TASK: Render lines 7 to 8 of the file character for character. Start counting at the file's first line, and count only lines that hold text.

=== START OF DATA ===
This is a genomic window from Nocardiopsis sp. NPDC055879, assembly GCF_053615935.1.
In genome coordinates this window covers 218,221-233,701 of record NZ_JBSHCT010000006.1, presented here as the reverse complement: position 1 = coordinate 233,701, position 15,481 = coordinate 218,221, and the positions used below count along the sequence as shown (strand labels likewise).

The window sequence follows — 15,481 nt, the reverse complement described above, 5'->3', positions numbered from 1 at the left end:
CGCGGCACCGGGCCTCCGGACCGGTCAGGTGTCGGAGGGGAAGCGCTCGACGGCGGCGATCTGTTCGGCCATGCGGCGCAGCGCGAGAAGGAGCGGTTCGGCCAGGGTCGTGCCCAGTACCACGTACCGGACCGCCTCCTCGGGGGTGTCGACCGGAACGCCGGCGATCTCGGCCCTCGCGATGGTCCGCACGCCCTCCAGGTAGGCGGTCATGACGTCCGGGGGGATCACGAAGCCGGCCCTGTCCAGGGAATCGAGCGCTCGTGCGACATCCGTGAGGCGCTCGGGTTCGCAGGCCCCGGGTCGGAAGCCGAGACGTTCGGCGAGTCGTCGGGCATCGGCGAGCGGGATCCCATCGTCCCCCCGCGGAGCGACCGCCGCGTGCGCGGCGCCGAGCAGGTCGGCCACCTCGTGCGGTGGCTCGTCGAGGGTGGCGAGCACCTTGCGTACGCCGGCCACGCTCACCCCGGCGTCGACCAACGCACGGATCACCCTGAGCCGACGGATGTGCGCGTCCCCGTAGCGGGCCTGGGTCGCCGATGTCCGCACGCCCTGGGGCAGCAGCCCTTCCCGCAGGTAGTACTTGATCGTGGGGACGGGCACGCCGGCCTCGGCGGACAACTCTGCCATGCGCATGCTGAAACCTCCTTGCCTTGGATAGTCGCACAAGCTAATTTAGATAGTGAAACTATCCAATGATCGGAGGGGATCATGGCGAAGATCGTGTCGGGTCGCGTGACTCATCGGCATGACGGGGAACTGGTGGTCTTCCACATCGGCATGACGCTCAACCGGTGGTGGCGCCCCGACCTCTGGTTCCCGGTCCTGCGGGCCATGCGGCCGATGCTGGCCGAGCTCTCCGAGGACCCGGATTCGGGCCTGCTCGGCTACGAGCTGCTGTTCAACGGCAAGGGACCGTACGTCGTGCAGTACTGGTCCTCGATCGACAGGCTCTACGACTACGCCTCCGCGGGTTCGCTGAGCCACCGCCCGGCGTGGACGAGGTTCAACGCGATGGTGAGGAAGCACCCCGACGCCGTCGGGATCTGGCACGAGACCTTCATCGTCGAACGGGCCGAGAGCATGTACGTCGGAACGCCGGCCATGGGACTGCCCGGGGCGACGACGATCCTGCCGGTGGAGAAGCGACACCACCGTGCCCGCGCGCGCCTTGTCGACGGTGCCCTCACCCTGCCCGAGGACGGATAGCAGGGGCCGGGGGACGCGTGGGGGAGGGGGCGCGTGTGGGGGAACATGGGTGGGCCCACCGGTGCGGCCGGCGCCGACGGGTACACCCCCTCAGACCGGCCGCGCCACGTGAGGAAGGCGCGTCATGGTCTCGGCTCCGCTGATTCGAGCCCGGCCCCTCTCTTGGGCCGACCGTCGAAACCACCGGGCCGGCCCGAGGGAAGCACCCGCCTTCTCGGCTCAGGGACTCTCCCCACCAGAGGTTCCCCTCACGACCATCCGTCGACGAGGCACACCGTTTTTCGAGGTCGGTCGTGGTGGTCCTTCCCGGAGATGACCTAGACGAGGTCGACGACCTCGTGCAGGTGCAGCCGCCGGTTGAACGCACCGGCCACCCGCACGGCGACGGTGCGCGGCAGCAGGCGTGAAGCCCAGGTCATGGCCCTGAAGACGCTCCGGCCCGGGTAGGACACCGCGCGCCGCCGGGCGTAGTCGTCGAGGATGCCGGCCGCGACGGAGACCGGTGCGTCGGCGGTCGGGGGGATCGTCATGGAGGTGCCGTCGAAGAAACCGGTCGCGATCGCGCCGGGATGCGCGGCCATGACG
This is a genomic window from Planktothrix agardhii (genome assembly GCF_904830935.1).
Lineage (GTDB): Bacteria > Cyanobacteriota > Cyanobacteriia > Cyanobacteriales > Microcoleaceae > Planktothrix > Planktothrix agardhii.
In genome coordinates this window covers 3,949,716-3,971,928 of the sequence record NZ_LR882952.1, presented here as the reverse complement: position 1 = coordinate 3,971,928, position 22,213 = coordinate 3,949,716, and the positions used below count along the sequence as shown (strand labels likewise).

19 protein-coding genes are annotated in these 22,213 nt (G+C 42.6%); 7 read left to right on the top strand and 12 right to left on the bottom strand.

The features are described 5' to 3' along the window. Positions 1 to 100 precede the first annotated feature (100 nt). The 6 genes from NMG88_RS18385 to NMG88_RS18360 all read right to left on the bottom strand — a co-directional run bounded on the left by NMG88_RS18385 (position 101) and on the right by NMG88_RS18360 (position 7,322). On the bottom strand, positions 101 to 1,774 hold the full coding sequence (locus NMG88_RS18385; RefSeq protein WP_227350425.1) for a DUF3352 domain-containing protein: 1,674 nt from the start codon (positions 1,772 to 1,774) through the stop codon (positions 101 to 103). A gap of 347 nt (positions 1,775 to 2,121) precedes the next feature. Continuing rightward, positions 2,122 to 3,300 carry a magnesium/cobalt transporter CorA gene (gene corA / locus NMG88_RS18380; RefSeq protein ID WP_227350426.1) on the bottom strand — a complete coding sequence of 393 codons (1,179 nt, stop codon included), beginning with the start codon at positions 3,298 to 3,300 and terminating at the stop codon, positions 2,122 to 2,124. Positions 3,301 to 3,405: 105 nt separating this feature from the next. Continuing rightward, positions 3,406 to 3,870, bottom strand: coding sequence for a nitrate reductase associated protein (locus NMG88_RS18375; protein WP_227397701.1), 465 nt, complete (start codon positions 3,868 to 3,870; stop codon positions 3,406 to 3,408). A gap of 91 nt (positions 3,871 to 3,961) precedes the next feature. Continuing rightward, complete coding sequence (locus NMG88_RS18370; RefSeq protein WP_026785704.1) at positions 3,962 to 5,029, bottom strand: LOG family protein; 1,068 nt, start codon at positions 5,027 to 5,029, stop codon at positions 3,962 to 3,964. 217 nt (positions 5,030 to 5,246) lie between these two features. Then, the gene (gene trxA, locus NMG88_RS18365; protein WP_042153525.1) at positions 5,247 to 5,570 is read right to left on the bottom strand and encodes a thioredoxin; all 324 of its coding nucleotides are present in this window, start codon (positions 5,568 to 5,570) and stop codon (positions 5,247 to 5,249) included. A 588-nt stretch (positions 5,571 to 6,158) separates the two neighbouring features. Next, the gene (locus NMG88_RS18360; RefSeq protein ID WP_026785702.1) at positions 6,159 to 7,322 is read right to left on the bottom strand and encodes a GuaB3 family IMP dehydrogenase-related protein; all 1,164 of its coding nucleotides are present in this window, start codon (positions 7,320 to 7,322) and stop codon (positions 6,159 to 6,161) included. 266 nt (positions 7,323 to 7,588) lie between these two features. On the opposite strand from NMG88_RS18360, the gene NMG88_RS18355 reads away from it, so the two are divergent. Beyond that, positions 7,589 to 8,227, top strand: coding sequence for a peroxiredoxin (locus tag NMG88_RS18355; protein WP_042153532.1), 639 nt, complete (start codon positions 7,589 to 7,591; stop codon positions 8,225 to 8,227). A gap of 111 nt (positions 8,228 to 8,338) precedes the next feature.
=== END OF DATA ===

In genome coordinates this window covers 3,949,716-3,971,928 of the sequence record NZ_LR882952.1, presented here as the reverse complement: position 1 = coordinate 3,971,928, position 22,213 = coordinate 3,949,716, and the positions used below count along the sequence as shown (strand labels likewise).

19 protein-coding genes are annotated in these 22,213 nt (G+C 42.6%); 7 read left to right on the top strand and 12 right to left on the bottom strand.